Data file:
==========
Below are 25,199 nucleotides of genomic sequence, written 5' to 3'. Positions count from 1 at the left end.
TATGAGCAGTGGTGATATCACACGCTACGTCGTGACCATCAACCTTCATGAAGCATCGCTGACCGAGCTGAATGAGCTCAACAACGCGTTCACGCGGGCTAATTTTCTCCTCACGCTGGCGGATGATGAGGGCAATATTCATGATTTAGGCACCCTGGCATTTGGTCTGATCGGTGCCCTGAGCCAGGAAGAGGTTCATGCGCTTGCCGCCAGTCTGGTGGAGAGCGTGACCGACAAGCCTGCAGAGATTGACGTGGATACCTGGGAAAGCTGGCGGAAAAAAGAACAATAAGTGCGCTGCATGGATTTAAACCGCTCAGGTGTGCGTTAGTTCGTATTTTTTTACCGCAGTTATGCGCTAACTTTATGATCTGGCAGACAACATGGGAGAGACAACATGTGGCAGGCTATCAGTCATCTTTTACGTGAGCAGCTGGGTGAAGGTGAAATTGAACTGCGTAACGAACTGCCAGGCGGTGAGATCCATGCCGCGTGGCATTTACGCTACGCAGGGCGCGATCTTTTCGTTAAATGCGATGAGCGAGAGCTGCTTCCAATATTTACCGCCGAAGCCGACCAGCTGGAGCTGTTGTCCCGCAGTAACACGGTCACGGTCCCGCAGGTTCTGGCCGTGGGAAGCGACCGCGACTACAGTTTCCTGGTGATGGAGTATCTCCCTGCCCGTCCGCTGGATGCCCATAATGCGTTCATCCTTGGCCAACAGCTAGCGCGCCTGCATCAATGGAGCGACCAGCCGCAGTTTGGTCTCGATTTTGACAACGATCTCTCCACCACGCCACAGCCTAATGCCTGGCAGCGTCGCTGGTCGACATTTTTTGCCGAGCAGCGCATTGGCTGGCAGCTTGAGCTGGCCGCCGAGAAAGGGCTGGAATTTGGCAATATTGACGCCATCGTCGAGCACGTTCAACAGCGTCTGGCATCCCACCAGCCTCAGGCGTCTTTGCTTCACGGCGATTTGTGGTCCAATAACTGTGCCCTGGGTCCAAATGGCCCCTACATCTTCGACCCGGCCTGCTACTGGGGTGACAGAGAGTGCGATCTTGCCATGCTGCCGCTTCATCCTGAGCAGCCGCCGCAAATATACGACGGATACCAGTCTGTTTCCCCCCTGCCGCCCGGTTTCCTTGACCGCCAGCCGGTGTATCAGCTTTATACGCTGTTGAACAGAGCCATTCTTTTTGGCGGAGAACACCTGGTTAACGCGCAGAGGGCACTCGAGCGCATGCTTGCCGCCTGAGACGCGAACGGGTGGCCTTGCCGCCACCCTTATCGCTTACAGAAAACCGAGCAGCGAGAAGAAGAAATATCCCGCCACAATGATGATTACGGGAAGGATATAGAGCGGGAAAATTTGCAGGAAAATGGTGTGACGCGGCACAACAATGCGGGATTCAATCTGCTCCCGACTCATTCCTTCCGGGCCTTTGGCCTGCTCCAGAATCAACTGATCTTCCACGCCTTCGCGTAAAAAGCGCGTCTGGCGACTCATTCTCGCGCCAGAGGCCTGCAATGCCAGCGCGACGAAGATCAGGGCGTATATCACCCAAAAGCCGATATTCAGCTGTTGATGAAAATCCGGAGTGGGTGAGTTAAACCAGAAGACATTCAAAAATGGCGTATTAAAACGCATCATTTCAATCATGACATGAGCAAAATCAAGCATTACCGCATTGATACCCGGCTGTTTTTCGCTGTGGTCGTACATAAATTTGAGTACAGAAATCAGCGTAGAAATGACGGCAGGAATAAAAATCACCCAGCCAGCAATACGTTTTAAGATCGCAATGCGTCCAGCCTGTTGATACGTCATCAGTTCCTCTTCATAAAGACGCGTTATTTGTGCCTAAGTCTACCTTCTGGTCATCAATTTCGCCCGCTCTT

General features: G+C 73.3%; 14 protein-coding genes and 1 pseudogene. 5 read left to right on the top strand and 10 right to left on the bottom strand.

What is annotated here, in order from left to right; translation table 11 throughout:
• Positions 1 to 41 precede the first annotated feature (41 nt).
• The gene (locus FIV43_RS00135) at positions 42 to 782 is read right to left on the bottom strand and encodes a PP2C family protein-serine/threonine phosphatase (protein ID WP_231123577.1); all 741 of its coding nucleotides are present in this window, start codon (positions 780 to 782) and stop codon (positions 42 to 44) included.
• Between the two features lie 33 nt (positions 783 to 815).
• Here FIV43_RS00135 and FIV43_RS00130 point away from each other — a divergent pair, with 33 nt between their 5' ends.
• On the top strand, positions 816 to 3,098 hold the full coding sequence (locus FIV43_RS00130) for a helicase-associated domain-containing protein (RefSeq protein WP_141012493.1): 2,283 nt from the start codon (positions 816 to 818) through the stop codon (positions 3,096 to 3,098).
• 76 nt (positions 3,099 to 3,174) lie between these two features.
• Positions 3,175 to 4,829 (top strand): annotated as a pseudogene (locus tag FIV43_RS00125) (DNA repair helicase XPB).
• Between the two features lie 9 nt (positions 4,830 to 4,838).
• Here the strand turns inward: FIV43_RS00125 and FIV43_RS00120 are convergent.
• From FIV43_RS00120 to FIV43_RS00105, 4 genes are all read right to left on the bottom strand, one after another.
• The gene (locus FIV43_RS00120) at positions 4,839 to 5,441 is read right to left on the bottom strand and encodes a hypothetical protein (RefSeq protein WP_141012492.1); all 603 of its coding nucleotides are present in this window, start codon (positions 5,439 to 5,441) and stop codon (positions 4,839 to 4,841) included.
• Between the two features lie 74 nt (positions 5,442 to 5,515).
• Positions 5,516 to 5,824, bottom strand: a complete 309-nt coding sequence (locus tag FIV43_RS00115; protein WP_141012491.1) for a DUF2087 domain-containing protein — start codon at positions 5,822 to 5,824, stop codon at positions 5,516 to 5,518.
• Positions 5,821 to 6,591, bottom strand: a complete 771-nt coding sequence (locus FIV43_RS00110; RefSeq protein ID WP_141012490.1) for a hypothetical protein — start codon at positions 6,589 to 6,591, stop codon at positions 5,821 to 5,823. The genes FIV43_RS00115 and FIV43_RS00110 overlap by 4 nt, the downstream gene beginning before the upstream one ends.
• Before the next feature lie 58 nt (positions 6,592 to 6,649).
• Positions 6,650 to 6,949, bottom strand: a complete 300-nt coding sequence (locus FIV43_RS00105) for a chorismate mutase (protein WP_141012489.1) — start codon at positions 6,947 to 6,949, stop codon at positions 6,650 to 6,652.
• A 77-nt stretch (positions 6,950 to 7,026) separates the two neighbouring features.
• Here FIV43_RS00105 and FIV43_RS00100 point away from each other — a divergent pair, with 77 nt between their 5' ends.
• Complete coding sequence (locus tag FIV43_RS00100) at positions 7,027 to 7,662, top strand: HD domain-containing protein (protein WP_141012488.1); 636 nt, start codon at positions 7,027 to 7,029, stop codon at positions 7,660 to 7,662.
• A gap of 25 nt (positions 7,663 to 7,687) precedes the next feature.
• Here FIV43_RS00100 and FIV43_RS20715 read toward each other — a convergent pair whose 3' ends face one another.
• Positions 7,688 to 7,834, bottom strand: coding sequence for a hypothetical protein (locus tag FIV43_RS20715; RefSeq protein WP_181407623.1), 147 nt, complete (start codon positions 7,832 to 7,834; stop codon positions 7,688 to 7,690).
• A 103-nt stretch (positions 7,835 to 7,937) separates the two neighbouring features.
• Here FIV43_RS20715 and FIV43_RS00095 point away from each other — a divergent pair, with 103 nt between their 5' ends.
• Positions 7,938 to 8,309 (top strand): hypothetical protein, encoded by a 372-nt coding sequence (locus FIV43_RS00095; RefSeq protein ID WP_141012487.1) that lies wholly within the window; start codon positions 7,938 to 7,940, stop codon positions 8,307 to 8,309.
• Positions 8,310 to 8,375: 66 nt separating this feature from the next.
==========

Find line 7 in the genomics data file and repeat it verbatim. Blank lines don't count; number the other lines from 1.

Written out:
• Between the two features lie 33 nt (positions 783 to 815).